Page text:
Banks will probably have to pay out more in payment protection insurance after the financial regulator said it was pushing ahead with rules forcing lenders to write to 150,000 customers who have already had previous claims rejected.

The Financial Conduct Authority said on Friday it would launch a month-long consultation on the rules, which will make lenders inform customers that they can make new compensation claims on mis-sold PPI. They must make a claim by August, when the deadline for all PPI claims comes into place.

The FCA’s rules aim to clarify uncertainty that has persisted since a key PPI ruling known as Plevin, which said that customers deserved compensation if they had not been told that a substantial part of their premiums were commission paid to the banks that sold the policy.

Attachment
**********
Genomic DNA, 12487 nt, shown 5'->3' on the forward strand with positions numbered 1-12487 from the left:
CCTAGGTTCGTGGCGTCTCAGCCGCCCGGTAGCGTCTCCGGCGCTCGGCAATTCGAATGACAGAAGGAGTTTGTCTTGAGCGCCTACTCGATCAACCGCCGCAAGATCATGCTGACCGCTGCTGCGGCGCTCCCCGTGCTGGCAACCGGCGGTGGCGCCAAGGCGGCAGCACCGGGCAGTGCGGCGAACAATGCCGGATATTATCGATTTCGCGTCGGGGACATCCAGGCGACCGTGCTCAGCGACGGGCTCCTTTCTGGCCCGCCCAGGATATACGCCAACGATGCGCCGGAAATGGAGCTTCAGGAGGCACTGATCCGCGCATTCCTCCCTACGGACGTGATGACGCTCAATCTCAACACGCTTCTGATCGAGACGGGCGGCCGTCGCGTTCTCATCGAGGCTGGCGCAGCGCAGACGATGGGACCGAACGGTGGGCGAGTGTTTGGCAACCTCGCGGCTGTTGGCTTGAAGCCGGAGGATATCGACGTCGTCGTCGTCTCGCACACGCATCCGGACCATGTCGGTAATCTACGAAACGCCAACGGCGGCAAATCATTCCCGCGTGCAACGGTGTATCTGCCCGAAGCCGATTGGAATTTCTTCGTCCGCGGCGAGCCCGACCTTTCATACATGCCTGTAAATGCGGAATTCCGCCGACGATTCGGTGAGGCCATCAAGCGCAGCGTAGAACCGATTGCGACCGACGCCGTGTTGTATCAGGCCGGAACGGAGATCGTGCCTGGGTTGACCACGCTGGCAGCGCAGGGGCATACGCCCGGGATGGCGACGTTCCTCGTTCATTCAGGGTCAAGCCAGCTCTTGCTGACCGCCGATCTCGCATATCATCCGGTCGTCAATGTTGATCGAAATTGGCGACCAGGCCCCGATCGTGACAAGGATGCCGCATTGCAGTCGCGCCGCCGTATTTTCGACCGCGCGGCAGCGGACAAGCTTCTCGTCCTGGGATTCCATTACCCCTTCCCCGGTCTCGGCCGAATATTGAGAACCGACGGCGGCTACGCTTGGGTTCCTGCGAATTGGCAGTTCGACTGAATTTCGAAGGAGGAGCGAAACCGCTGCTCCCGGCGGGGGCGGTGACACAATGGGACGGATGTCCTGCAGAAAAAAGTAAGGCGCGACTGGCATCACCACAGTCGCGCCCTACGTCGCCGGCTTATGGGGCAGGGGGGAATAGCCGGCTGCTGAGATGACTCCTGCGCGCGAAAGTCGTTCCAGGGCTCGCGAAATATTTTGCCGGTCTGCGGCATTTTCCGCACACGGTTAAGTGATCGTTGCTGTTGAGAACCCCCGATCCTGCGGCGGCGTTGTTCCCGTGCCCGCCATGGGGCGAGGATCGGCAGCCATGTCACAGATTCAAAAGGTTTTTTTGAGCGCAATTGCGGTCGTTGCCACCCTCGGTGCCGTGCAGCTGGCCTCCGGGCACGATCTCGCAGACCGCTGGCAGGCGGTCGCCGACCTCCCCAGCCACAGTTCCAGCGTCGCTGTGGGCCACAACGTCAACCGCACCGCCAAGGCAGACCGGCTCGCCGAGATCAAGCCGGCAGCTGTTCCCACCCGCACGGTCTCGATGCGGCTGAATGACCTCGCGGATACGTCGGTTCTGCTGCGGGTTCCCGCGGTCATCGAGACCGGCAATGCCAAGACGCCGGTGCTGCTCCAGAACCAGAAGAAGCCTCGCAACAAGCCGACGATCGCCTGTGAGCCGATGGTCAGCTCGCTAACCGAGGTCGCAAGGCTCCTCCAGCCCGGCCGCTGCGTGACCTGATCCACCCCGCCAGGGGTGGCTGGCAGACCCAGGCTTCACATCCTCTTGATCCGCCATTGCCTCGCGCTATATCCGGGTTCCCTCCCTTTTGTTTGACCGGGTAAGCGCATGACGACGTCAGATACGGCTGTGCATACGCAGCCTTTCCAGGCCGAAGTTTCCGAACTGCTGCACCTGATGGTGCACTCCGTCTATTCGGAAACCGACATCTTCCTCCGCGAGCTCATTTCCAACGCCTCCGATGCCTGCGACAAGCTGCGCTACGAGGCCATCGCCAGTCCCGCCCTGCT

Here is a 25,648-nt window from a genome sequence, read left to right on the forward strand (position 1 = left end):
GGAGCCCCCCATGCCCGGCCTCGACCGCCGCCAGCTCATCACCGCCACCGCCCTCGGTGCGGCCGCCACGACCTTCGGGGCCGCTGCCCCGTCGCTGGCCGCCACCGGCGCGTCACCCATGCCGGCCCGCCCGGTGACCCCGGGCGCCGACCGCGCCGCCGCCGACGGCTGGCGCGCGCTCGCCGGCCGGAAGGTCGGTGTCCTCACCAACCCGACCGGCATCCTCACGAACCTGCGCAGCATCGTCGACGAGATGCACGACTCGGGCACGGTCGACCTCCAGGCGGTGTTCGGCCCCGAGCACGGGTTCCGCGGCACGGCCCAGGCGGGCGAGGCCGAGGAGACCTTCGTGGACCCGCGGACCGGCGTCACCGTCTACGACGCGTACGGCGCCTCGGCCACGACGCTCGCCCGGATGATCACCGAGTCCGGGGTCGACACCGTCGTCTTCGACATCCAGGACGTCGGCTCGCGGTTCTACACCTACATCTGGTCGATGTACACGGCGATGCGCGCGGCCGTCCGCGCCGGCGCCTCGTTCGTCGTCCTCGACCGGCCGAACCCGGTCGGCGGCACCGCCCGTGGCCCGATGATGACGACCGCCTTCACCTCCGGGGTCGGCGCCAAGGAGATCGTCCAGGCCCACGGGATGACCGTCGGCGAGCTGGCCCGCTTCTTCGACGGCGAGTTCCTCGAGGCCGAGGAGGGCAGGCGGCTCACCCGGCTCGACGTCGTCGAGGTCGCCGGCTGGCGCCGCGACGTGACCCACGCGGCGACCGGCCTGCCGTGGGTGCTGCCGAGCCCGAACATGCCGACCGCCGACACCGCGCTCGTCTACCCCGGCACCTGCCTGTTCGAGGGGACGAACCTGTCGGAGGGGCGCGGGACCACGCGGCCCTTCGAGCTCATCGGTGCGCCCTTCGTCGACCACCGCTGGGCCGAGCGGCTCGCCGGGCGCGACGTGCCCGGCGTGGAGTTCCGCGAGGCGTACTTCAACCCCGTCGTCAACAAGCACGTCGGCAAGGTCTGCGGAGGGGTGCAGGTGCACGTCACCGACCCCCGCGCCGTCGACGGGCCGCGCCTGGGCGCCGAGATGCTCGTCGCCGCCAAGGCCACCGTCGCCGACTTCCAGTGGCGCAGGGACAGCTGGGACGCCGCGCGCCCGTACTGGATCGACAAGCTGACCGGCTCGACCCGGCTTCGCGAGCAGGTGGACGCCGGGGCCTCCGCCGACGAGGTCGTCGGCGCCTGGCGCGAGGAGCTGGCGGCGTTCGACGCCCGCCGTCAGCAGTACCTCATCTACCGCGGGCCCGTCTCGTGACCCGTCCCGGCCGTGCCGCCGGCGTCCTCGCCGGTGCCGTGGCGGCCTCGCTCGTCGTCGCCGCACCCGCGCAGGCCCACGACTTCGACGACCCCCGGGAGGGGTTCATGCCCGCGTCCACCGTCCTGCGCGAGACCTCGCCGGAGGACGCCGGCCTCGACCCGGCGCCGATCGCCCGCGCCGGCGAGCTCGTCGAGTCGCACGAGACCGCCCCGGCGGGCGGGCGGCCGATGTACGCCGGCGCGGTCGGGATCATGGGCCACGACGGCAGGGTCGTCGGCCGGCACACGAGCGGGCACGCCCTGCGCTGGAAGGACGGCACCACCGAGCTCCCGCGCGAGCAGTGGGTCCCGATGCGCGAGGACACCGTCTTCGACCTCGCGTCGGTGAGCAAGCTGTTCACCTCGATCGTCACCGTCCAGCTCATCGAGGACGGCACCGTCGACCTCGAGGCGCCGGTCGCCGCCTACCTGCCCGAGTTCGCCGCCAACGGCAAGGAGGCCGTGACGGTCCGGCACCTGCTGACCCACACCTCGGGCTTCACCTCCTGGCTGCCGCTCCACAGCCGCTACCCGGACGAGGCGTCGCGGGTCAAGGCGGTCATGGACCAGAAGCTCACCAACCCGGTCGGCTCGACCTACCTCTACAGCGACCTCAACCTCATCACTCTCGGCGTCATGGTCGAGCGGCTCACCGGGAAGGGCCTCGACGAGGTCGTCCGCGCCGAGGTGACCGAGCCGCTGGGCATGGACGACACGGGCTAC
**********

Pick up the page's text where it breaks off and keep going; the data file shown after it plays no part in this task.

The FCA said that lenders must assess disclosures not only at that point of sale but on an ongoing basis.

The result will probably add to banks’ bills for PPI, which has become the costliest mis-selling scandal for UK lenders. So far, more than £30bn has been paid out in compensation. The average payout stands at £2,750.

“The final guidance resolves an area of uncertainty and will ensure fair and consistent outcomes for regular premium PPI complaints.” said Jonathan Davidson, the FCA’s executive director of retail supervision. “The proposed mailings will help certain consumers who have previously complained about regular premium PPI but been rejected to engage with our campaign and consider whether they want to make a new complaint about undisclosed commission before the deadline.”

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